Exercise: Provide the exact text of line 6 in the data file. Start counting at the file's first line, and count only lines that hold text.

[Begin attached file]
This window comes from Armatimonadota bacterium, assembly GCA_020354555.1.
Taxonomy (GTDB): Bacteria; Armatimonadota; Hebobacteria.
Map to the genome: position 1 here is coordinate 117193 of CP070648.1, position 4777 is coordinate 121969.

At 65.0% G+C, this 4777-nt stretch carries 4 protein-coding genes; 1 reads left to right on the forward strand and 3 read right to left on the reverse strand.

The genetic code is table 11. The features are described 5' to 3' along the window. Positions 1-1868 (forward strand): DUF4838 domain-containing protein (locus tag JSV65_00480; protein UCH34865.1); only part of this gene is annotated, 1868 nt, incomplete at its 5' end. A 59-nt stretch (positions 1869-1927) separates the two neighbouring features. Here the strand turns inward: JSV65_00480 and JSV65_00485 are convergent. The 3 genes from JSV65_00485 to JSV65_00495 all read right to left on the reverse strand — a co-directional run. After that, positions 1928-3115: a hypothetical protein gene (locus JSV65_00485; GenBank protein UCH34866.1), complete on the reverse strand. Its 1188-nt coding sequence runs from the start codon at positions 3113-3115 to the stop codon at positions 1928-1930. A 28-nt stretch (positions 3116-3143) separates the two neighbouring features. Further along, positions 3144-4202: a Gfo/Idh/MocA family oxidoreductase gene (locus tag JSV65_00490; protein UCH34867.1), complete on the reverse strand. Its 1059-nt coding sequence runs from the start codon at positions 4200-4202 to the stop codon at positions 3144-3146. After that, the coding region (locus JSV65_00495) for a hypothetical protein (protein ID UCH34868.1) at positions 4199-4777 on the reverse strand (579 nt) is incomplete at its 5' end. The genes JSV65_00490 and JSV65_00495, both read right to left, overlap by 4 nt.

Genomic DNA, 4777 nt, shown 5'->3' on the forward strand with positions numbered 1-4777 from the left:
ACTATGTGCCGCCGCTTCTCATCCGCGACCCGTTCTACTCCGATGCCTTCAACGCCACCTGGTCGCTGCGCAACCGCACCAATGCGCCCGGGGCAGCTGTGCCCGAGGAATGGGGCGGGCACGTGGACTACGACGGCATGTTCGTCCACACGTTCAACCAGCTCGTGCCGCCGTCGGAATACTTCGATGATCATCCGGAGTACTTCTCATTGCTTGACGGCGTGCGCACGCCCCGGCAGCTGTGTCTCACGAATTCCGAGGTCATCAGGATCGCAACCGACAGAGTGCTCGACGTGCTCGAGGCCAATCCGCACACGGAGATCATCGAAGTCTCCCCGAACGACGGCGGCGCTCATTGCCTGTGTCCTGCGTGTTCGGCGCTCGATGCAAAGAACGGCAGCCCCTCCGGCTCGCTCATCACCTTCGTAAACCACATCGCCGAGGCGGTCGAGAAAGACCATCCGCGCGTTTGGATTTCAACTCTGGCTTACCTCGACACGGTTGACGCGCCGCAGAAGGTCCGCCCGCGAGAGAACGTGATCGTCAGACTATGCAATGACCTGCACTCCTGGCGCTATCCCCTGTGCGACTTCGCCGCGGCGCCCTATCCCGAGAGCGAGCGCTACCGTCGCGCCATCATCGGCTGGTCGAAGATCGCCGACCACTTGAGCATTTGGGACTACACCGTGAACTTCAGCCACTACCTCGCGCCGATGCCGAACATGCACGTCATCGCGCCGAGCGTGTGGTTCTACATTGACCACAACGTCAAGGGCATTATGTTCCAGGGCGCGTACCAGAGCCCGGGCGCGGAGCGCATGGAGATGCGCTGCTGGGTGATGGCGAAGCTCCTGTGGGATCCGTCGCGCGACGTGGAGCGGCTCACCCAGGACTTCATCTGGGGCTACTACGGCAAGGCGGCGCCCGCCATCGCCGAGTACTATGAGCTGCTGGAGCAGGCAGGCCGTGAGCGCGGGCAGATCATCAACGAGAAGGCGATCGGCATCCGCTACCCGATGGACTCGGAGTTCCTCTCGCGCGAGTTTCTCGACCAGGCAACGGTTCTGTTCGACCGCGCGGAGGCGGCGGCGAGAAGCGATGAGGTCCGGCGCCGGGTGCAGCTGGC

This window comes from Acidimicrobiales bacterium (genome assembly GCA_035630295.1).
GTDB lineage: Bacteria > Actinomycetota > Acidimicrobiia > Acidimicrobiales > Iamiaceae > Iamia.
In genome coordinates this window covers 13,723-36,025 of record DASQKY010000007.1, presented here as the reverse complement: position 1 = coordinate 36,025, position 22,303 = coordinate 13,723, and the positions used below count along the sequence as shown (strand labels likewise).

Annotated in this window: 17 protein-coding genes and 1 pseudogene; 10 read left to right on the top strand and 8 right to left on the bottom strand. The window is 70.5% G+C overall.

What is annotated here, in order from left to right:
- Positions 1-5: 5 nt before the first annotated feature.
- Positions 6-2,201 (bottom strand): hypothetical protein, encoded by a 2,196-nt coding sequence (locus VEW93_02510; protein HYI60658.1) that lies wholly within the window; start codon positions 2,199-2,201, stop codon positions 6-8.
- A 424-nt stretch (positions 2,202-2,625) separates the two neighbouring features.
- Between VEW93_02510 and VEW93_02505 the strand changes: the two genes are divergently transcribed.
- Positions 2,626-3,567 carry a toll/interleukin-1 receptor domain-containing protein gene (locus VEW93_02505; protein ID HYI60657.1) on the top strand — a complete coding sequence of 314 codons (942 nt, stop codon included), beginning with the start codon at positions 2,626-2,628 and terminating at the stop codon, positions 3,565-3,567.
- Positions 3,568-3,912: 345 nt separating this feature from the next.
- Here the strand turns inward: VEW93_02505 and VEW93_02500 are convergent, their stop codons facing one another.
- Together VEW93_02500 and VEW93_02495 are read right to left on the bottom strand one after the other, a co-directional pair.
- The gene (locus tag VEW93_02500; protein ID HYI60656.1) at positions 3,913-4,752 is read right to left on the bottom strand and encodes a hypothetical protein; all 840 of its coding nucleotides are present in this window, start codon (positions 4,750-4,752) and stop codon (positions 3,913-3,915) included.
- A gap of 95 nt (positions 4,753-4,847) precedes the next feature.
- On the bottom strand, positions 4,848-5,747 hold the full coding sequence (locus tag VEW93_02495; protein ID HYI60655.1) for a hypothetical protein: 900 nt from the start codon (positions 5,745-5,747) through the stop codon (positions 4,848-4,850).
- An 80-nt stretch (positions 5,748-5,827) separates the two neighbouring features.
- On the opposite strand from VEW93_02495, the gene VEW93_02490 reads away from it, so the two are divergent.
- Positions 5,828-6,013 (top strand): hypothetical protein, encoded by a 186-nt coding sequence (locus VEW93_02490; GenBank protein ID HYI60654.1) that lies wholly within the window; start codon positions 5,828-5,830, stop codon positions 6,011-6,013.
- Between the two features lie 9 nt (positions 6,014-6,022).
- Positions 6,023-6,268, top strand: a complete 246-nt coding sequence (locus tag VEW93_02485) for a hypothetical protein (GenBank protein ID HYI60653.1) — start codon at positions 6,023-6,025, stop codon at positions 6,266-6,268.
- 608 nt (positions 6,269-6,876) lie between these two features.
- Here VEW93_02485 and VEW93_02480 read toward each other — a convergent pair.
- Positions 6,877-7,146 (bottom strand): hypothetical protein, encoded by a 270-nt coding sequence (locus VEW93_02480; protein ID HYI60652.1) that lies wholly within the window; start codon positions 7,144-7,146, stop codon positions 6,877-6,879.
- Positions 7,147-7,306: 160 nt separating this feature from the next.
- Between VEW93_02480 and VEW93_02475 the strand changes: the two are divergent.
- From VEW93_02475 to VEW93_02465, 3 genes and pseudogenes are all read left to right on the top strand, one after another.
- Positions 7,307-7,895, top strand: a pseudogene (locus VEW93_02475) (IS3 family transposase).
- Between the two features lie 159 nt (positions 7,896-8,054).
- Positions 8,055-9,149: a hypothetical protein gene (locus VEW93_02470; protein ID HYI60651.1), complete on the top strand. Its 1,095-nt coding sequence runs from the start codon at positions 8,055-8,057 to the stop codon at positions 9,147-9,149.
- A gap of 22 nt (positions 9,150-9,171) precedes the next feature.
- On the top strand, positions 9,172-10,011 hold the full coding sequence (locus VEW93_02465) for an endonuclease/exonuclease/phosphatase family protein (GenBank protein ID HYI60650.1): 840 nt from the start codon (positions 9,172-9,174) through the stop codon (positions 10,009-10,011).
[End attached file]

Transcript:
Genomic DNA, 4777 nt, shown 5'->3' on the forward strand with positions numbered 1-4777 from the left: